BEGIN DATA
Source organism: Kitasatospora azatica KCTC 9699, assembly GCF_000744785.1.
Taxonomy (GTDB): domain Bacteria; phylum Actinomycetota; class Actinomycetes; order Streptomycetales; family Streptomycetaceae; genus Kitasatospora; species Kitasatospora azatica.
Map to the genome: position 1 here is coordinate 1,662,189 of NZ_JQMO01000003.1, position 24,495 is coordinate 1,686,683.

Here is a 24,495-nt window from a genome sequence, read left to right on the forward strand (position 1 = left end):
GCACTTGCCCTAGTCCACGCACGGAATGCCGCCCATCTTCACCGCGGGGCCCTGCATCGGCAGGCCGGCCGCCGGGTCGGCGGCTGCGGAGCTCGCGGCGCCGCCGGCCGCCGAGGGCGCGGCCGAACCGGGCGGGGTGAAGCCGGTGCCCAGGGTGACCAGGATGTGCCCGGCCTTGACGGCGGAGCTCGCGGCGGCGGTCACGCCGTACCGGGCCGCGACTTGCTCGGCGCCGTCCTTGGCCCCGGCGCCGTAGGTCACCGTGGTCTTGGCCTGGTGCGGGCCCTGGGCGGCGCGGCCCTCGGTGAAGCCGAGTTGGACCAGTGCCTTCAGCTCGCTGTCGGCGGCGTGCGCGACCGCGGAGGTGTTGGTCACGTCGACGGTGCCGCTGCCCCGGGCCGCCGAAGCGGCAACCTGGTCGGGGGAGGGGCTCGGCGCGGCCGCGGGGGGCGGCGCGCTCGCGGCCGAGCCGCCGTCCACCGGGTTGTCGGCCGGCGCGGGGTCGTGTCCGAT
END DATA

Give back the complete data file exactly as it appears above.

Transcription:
Source organism: Kitasatospora azatica KCTC 9699, assembly GCF_000744785.1.
Taxonomy (GTDB): domain Bacteria; phylum Actinomycetota; class Actinomycetes; order Streptomycetales; family Streptomycetaceae; genus Kitasatospora; species Kitasatospora azatica.
Map to the genome: position 1 here is coordinate 1,662,189 of NZ_JQMO01000003.1, position 24,495 is coordinate 1,686,683.

Here is a 24,495-nt window from a genome sequence, read left to right on the forward strand (position 1 = left end):
GCACTTGCCCTAGTCCACGCACGGAATGCCGCCCATCTTCACCGCGGGGCCCTGCATCGGCAGGCCGGCCGCCGGGTCGGCGGCTGCGGAGCTCGCGGCGCCGCCGGCCGCCGAGGGCGCGGCCGAACCGGGCGGGGTGAAGCCGGTGCCCAGGGTGACCAGGATGTGCCCGGCCTTGACGGCGGAGCTCGCGGCGGCGGTCACGCCGTACCGGGCCGCGACTTGCTCGGCGCCGTCCTTGGCCCCGGCGCCGTAGGTCACCGTGGTCTTGGCCTGGTGCGGGCCCTGGGCGGCGCGGCCCTCGGTGAAGCCGAGTTGGACCAGTGCCTTCAGCTCGCTGTCGGCGGCGTGCGCGACCGCGGAGGTGTTGGTCACGTCGACGGTGCCGCTGCCCCGGGCCGCCGAAGCGGCAACCTGGTCGGGGGAGGGGCTCGGCGCGGCCGCGGGGGGCGGCGCGCTCGCGGCCGAGCCGCCGTCCACCGGGTTGTCGGCCGGCGCGGGGTCGTGTCCGAT